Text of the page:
Thursday 24 April 1997

`He was a great footballer`

By Brendan Gallagher

ALTHOUGH Denis Compton became known around the globe for his cricket-playing exploits, football was arguably his first love. A dashing and incisive left-wing, he joined Arsenal as an amateur in 1932, aged 14, and signed professional forms three years later.

During a career badly interrupted by injury and his cricket commitments, Compton made 54 League appearances for Arsenal, scoring 15 goals, and played in 126 wartime games, scoring 74 goals. Throughout the War years he played much of his football at White Hart Lane, where Arsenal had taken refuge after Highbury was commandeered by the ARP.

He also appeared in 14 wartime internationals for England and after the War appeared in Arsenal`s 1947-48 championship- winning squad alongside brother Leslie, just months after they had starred in the Middlesex XI who won the county championship in 1947. His footballing career ended with an FA Cup final appearance against Liverpool at Wembley in 1950, when Arsenal won 2-0.

Sir Stanley Matthews led the tributes from the footballing community last night: "He was a great footballer," recalled the former Blackpool, Stoke and England wing. "I played with him many times in wartime internationals for England - he was outside-left and I was on the right.

"And I had a few tussles with him, too. When I played against Arsenal for Blackpool and Stoke there was often not only Denis up against me but his brother Leslie at left-back. I remember a particular England game against Scotland and Denis tore them apart down the left-wing. I think Tommy Lawton scored three or four goals that day from Denis`s passes.

"What a personality and what a cricketer. I loved watching him go down the wicket to the spinners and hit them out of the ground. I didn`t see Denis much socially - he liked a drink now and again, I`m told - and I`ve never had the taste for alcohol, can`t stand it. But I always found him a great gentleman. It is terribly sad news. I`m stunned. I can hardly believe it is 50 years ago we played football together and against one another."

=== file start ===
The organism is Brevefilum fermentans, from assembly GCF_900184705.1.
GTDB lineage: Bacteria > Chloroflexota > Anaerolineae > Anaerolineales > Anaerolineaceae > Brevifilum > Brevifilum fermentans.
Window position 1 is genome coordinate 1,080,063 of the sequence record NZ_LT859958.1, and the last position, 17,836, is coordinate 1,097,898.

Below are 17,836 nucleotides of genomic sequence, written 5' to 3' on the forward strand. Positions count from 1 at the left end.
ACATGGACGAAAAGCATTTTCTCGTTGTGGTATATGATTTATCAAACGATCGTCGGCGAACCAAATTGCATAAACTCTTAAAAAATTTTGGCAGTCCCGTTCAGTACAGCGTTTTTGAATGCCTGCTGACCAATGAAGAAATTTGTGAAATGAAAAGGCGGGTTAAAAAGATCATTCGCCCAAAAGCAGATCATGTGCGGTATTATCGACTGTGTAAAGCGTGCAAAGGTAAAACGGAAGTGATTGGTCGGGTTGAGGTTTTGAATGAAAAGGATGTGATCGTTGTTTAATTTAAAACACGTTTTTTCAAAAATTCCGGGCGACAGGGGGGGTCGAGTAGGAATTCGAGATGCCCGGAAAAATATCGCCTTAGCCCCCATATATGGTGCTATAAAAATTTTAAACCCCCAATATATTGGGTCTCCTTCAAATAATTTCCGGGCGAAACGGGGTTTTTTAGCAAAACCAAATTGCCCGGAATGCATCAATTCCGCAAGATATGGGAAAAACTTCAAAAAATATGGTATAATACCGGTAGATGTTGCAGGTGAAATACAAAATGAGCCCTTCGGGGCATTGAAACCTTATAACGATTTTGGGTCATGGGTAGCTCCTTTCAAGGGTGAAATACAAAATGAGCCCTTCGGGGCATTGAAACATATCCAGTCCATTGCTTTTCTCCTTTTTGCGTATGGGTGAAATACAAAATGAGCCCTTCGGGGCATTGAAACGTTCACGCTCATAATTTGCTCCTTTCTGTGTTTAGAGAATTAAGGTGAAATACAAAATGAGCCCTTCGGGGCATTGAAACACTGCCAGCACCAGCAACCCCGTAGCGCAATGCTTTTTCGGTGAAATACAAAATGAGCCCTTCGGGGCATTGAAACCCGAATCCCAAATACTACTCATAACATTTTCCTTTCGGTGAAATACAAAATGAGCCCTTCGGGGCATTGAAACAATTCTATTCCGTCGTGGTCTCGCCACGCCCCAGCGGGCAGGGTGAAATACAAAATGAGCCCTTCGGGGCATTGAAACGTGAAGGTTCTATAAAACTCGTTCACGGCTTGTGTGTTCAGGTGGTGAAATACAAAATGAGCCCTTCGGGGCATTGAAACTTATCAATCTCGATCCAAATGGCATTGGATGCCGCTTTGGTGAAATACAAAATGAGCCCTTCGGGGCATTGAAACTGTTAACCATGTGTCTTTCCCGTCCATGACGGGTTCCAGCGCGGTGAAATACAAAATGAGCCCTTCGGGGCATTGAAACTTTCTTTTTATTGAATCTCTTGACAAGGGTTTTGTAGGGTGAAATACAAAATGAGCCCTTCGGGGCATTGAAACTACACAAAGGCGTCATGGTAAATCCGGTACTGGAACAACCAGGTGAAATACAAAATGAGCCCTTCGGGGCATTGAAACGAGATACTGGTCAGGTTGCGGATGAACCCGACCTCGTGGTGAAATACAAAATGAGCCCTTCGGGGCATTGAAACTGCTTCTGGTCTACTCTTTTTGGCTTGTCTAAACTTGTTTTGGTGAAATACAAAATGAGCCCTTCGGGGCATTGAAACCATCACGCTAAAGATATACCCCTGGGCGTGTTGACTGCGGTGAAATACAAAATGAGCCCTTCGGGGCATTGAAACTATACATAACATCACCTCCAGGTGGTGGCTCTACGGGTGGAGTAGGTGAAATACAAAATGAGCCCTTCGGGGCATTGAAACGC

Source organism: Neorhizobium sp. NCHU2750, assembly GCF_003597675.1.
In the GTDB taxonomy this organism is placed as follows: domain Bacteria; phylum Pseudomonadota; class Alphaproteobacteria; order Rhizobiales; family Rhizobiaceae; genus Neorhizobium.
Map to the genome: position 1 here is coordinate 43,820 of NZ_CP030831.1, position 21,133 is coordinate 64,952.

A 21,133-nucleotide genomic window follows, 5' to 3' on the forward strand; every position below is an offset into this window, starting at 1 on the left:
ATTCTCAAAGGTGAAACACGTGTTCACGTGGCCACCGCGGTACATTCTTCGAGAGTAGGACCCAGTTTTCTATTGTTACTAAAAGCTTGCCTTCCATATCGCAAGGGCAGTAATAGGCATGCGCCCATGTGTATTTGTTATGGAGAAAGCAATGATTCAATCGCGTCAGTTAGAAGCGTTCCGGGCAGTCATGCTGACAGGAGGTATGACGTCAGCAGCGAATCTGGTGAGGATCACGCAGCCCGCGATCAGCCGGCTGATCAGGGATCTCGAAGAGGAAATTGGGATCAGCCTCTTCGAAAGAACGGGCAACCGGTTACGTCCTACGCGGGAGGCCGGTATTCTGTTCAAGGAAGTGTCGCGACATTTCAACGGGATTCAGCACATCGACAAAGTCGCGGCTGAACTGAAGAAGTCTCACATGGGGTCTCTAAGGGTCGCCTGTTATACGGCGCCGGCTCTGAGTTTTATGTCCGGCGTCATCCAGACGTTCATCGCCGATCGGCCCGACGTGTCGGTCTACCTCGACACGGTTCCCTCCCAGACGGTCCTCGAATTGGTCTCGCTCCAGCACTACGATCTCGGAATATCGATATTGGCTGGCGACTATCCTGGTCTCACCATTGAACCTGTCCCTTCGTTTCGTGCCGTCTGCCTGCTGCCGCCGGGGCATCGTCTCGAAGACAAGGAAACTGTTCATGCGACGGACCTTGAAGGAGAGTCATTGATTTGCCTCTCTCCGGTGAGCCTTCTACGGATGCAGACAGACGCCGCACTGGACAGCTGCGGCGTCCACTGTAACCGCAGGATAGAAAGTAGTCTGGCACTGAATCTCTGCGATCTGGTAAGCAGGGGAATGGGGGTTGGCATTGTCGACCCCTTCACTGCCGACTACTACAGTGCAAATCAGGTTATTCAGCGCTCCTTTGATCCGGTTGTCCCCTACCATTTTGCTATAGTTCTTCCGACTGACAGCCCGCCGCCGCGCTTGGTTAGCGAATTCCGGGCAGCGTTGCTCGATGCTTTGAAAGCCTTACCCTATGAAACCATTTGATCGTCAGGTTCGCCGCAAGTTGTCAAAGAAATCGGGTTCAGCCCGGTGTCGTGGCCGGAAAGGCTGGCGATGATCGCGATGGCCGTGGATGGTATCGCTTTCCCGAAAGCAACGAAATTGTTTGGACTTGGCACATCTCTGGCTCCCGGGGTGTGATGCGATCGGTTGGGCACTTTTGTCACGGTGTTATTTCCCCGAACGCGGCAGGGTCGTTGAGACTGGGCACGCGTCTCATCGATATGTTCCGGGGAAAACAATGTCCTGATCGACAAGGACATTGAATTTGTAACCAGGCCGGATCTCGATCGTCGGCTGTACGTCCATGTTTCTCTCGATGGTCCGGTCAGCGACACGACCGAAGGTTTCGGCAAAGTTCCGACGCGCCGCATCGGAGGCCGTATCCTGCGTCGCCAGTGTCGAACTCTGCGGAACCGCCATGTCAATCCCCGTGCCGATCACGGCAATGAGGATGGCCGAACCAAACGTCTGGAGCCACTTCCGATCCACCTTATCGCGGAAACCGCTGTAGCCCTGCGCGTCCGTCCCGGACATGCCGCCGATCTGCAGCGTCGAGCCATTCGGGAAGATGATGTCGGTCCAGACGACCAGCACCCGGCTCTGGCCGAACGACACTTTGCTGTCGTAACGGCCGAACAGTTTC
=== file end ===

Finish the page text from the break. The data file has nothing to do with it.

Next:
Stan Cullis, England`s captain in many of those wartime internationals, also fondly remembers the footballing Compton: "Denis was a joy to have in the side. He was very fast and unorthodox and capable of shattering opposition sides," said Cullis, who managed Wolverhampton Wanderers during their glory years in the 1950s.

Compton`s infamous knee injury dates back to an early appearance for Arsenal in the 1938-39 season against Charlton, when he damaged his right leg in an accidental collison with the goalkeeper. A cartilage operation was necessary and initially he made a good recovery.

It was only after his annus mirabilis in 1947 that the wear and tear began to catch up with him and by 1950 a further operation was performed by Bill Tucker, a former England rugby international, who removed floating bone and part of the knee cap. These were reputedly kept in a jam jar in Tucker`s surgery for posterity.

Source :: The Electronic Telegraph (